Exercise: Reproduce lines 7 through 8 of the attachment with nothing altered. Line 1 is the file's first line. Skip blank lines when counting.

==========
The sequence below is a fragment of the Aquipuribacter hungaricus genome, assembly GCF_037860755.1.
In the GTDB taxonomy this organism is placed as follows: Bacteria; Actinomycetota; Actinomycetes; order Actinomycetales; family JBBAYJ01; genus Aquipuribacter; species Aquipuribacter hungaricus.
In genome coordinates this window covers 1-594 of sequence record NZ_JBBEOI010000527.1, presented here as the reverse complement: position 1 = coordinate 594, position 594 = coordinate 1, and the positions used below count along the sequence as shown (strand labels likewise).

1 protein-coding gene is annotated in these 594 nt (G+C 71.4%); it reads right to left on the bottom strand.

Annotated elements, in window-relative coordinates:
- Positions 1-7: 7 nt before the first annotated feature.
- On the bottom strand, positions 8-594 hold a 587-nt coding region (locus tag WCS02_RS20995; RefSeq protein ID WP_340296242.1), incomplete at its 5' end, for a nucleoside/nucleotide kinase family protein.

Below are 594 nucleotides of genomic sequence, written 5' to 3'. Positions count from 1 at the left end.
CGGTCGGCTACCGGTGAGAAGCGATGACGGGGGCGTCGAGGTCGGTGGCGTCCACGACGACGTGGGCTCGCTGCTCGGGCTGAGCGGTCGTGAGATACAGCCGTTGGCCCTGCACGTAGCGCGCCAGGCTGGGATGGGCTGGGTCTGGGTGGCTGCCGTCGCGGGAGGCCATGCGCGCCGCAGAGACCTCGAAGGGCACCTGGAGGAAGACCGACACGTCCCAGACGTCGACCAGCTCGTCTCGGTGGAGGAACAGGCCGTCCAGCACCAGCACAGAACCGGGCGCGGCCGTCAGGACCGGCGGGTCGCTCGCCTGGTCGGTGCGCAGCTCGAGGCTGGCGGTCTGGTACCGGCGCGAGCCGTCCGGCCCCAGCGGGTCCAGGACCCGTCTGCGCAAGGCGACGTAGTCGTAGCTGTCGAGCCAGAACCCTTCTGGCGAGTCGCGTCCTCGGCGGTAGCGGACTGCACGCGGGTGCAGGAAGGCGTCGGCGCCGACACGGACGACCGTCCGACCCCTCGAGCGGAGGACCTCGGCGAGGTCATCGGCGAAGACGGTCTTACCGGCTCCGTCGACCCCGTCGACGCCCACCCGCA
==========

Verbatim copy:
- On the bottom strand, positions 8-594 hold a 587-nt coding region (locus tag WCS02_RS20995; RefSeq protein ID WP_340296242.1), incomplete at its 5' end, for a nucleoside/nucleotide kinase family protein.

Below are 594 nucleotides of genomic sequence, written 5' to 3'. Positions count from 1 at the left end.